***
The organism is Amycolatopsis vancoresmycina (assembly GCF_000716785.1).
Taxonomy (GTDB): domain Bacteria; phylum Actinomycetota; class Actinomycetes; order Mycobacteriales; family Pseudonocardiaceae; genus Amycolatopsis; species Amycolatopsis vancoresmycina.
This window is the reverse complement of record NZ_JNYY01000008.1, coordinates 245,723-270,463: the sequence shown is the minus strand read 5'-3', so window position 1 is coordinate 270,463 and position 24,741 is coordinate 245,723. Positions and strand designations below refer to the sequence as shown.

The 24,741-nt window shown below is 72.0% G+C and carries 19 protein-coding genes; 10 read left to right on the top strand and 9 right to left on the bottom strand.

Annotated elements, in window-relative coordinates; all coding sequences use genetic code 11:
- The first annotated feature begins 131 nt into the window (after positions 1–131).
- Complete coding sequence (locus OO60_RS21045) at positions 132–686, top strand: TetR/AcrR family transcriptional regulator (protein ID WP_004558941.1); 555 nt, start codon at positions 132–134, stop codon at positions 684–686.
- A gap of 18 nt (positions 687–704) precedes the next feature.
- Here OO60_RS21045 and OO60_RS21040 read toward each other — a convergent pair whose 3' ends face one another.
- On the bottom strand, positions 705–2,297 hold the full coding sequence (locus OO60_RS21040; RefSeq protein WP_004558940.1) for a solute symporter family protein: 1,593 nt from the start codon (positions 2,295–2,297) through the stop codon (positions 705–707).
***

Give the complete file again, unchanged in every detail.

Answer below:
The organism is Amycolatopsis vancoresmycina (assembly GCF_000716785.1).
Taxonomy (GTDB): domain Bacteria; phylum Actinomycetota; class Actinomycetes; order Mycobacteriales; family Pseudonocardiaceae; genus Amycolatopsis; species Amycolatopsis vancoresmycina.
This window is the reverse complement of record NZ_JNYY01000008.1, coordinates 245,723-270,463: the sequence shown is the minus strand read 5'-3', so window position 1 is coordinate 270,463 and position 24,741 is coordinate 245,723. Positions and strand designations below refer to the sequence as shown.

The 24,741-nt window shown below is 72.0% G+C and carries 19 protein-coding genes; 10 read left to right on the top strand and 9 right to left on the bottom strand.

Annotated elements, in window-relative coordinates; all coding sequences use genetic code 11:
- The first annotated feature begins 131 nt into the window (after positions 1–131).
- Complete coding sequence (locus OO60_RS21045) at positions 132–686, top strand: TetR/AcrR family transcriptional regulator (protein ID WP_004558941.1); 555 nt, start codon at positions 132–134, stop codon at positions 684–686.
- A gap of 18 nt (positions 687–704) precedes the next feature.
- Here OO60_RS21045 and OO60_RS21040 read toward each other — a convergent pair whose 3' ends face one another.
- On the bottom strand, positions 705–2,297 hold the full coding sequence (locus OO60_RS21040; RefSeq protein WP_004558940.1) for a solute symporter family protein: 1,593 nt from the start codon (positions 2,295–2,297) through the stop codon (positions 705–707).